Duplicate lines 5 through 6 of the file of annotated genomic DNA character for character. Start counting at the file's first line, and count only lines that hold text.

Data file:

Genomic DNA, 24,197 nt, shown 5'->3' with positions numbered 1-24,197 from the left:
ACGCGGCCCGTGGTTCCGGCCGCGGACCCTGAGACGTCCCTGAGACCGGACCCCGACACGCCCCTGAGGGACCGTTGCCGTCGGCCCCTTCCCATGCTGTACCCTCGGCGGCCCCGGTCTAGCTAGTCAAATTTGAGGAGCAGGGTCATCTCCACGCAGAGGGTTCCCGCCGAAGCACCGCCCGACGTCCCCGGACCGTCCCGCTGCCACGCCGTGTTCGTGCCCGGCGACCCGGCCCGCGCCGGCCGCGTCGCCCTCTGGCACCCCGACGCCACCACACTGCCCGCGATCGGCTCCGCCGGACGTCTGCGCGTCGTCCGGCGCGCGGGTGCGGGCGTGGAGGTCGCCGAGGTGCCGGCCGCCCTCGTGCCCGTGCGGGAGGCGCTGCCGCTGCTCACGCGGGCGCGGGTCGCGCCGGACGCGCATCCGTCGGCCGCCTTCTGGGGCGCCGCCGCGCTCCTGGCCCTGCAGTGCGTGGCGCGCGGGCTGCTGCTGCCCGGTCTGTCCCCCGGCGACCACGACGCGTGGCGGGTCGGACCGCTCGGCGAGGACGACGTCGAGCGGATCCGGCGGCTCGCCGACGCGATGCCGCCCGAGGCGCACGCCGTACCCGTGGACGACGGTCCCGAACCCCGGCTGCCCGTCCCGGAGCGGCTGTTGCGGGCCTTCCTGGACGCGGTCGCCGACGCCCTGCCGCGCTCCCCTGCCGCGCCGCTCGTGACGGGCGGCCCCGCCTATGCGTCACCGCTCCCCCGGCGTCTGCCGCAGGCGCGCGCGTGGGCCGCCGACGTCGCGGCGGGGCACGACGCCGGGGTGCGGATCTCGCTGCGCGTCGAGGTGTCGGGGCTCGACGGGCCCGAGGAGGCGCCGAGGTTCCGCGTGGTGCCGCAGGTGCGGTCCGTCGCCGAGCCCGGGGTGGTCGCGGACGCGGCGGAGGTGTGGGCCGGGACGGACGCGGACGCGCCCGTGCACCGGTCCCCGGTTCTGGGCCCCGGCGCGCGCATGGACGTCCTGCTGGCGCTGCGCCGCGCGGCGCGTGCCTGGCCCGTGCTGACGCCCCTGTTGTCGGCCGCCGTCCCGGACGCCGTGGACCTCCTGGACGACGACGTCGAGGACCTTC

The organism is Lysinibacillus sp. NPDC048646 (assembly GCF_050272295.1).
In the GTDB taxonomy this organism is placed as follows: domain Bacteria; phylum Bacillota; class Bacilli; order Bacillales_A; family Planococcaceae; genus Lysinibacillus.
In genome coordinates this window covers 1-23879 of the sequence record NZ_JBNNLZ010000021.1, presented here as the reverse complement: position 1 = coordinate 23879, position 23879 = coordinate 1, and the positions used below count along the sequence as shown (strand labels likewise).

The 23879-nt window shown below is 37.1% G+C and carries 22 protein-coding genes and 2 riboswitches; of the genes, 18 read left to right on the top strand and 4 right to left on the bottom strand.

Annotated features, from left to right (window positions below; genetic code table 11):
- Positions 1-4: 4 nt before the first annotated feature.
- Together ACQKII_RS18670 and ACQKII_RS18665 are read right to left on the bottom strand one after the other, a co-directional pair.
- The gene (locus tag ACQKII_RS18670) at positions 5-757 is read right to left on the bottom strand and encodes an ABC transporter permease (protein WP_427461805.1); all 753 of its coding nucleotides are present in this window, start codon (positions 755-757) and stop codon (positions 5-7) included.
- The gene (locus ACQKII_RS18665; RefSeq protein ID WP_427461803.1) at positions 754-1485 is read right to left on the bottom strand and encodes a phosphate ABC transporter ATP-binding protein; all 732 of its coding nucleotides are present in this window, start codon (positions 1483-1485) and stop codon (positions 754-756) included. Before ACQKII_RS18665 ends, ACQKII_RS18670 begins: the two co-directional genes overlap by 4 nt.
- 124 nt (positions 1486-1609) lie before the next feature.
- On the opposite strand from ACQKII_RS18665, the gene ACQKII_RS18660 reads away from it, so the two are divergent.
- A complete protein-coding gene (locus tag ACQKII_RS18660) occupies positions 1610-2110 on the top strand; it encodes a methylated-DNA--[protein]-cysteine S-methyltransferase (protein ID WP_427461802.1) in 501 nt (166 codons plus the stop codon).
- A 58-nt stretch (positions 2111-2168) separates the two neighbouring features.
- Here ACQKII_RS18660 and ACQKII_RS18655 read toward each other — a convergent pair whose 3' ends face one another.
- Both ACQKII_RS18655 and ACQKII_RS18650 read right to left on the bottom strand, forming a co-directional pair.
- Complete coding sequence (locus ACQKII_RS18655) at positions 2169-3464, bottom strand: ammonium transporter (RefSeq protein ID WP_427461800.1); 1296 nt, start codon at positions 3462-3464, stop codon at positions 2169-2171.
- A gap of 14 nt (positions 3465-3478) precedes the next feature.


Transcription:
In genome coordinates this window covers 1-23879 of the sequence record NZ_JBNNLZ010000021.1, presented here as the reverse complement: position 1 = coordinate 23879, position 23879 = coordinate 1, and the positions used below count along the sequence as shown (strand labels likewise).

The 23879-nt window shown below is 37.1% G+C and carries 22 protein-coding genes and 2 riboswitches; of the genes, 18 read left to right on the top strand and 4 right to left on the bottom strand.